Erase Fear of Failure and Implement Organizational Change With This Plan

BY C. Lee Smith
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If you’re in a leadership position and want a specific part of your business to improve, don’t wait around for something to happen. It’s up to you to direct the change. Leaders don’t always know where to start the change process, and that’s where Dr. Joey Faucette comes in. Faucette, a best-​selling author and consultant, shared his expertise on positive work cultures and management with us during a recent Manage Smarter podcast.

The Challenge of Change

Change doesn’t happen all at once and it isn’t easy. Many managers, once they get a peek at the huge effort required to implement change, might decide to go with the flow. If you truly want to make a difference, Faucette encourages you to be prepared. You must “expect adversity, engage adversity and endure adversity.” You can’t throw your hands up in the air when the department head whose cooperation you need rebuffs you. What you need is a plan and a commitment to “perseverance and endurance.” Here are a few key points from Faucette’s plan. 

Core Principles

If you want to stay organized and on track with a plan to lead through change, Faucette’s strategy will have you touching on a core principle every day of the week.  For example, Monday is the best day to perceive the problem that needs attention. You’re fresh from the weekend. There’s no point in continuing to deny the truth. Maybe you need to reorganize your customer service department or challenge your sales team to sign up 50 new accounts before the quarter ends. Whatever issue you’re facing, tackle it on Monday.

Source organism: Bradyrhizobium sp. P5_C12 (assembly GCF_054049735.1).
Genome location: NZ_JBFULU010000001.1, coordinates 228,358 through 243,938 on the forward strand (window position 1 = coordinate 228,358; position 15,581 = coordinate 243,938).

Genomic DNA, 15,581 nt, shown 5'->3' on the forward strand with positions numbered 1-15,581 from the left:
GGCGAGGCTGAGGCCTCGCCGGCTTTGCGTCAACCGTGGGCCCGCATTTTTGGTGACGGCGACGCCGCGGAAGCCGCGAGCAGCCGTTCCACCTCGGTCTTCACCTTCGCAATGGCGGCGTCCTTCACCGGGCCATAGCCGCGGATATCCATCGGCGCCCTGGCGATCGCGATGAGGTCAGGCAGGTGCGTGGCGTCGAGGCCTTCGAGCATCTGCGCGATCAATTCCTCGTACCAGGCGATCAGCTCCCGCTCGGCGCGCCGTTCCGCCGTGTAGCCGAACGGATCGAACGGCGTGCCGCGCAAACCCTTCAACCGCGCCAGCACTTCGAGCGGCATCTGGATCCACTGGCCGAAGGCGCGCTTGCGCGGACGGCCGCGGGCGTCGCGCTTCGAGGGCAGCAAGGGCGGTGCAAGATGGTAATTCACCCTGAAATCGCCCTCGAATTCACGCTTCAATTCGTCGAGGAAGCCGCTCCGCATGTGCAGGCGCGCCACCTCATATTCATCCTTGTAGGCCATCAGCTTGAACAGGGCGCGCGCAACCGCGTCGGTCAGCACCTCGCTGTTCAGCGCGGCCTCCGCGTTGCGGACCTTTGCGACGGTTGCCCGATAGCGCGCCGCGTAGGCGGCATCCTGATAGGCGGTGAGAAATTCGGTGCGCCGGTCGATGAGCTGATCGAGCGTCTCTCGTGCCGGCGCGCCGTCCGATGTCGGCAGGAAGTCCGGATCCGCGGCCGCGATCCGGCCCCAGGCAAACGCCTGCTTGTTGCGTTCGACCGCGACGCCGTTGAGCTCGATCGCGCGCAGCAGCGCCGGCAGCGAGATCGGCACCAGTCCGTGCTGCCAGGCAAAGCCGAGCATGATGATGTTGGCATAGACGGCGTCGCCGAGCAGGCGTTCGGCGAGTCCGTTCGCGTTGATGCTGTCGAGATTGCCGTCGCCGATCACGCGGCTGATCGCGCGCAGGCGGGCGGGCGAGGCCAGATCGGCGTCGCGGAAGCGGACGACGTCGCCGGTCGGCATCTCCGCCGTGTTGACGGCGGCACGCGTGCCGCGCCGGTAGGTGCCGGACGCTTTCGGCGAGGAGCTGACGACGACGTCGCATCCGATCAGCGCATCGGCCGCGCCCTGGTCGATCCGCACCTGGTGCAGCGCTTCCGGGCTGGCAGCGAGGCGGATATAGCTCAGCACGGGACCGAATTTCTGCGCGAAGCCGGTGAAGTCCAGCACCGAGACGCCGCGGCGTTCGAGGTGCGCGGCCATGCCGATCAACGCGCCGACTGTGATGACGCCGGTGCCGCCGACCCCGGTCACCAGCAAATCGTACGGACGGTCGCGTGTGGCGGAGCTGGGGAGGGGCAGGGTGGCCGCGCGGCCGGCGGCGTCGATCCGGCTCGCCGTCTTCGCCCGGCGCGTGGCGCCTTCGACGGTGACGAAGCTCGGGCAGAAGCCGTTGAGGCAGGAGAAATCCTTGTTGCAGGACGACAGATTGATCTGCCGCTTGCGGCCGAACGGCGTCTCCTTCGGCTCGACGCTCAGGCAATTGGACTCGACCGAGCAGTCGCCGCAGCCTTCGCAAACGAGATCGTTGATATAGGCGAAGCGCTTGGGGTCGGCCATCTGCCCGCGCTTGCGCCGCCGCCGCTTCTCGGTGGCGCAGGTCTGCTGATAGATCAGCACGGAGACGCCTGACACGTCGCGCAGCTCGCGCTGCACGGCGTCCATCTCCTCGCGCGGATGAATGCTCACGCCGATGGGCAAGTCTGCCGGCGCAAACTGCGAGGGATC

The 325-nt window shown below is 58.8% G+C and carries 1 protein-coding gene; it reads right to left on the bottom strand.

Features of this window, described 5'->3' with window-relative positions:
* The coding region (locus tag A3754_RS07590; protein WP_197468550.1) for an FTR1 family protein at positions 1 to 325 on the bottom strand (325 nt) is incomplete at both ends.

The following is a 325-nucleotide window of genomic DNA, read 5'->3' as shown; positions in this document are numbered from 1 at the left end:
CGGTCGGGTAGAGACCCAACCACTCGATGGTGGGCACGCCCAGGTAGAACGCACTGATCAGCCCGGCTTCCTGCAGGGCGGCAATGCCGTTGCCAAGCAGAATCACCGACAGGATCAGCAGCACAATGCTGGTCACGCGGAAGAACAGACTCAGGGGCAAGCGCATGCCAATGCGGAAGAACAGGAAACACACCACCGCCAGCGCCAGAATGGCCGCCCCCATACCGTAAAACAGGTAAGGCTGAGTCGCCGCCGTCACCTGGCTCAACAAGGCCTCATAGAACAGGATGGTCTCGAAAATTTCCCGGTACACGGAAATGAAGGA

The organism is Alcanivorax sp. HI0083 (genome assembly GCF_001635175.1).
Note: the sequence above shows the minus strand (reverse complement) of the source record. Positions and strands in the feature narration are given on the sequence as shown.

Perceiving and accepting that there’s a big problem can freeze up many managers. Instead of taking action, they sit around and worry. To get past this stumbling block, surround yourself with people you know will support you. Look for positive team members, the ones who will commit with you to improving the organization. And to reinforce the commitment you’re making, take a few minutes to write down the positive action you took at the end of the day.

It might be tempting to kick back and relax at that point. Don’t! Your effort has just begun. You must follow up on Monday’s action with a Tuesday action. For Faucette, the definition of Tuesday is conceive. Once you’ve defined your problem, devote Tuesdays to conceiving your solution. 

Check out the rest of Faucette’s daily recommended actions by listening to our podcast. Don’t let fear of failure stop you from making the changes you know your organization needs.